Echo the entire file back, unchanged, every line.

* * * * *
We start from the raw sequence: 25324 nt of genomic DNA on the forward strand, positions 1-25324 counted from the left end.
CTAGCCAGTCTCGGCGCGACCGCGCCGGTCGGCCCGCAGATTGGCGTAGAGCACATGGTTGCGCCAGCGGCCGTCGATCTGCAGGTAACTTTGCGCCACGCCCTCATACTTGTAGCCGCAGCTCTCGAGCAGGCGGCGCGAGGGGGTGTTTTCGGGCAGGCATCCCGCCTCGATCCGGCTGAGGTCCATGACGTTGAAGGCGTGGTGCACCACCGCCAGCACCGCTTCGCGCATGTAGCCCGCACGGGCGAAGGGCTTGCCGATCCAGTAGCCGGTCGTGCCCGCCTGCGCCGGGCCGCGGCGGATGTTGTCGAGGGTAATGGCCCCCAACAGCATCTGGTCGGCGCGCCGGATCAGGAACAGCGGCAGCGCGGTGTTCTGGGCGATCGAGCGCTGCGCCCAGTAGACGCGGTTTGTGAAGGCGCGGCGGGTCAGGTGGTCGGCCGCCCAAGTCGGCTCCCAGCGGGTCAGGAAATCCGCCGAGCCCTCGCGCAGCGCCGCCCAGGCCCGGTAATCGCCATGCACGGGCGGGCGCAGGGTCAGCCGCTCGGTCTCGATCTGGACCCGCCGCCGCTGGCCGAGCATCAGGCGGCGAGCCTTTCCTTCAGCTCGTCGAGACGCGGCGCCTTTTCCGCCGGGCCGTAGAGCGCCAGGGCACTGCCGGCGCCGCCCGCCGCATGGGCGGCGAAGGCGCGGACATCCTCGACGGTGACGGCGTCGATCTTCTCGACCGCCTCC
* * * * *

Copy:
We start from the raw sequence: 25324 nt of genomic DNA on the forward strand, positions 1-25324 counted from the left end.
CTAGCCAGTCTCGGCGCGACCGCGCCGGTCGGCCCGCAGATTGGCGTAGAGCACATGGTTGCGCCAGCGGCCGTCGATCTGCAGGTAACTTTGCGCCACGCCCTCATACTTGTAGCCGCAGCTCTCGAGCAGGCGGCGCGAGGGGGTGTTTTCGGGCAGGCATCCCGCCTCGATCCGGCTGAGGTCCATGACGTTGAAGGCGTGGTGCACCACCGCCAGCACCGCTTCGCGCATGTAGCCCGCACGGGCGAAGGGCTTGCCGATCCAGTAGCCGGTCGTGCCCGCCTGCGCCGGGCCGCGGCGGATGTTGTCGAGGGTAATGGCCCCCAACAGCATCTGGTCGGCGCGCCGGATCAGGAACAGCGGCAGCGCGGTGTTCTGGGCGATCGAGCGCTGCGCCCAGTAGACGCGGTTTGTGAAGGCGCGGCGGGTCAGGTGGTCGGCCGCCCAAGTCGGCTCCCAGCGGGTCAGGAAATCCGCCGAGCCCTCGCGCAGCGCCGCCCAGGCCCGGTAATCGCCATGCACGGGCGGGCGCAGGGTCAGCCGCTCGGTCTCGATCTGGACCCGCCGCCGCTGGCCGAGCATCAGGCGGCGAGCCTTTCCTTCAGCTCGTCGAGACGCGGCGCCTTTTCCGCCGGGCCGTAGAGCGCCAGGGCACTGCCGGCGCCGCCCGCCGCATGGGCGGCGAAGGCGCGGACATCCTCGACGGTGACGGCGTCGATCTTCTCGACCGCCTCC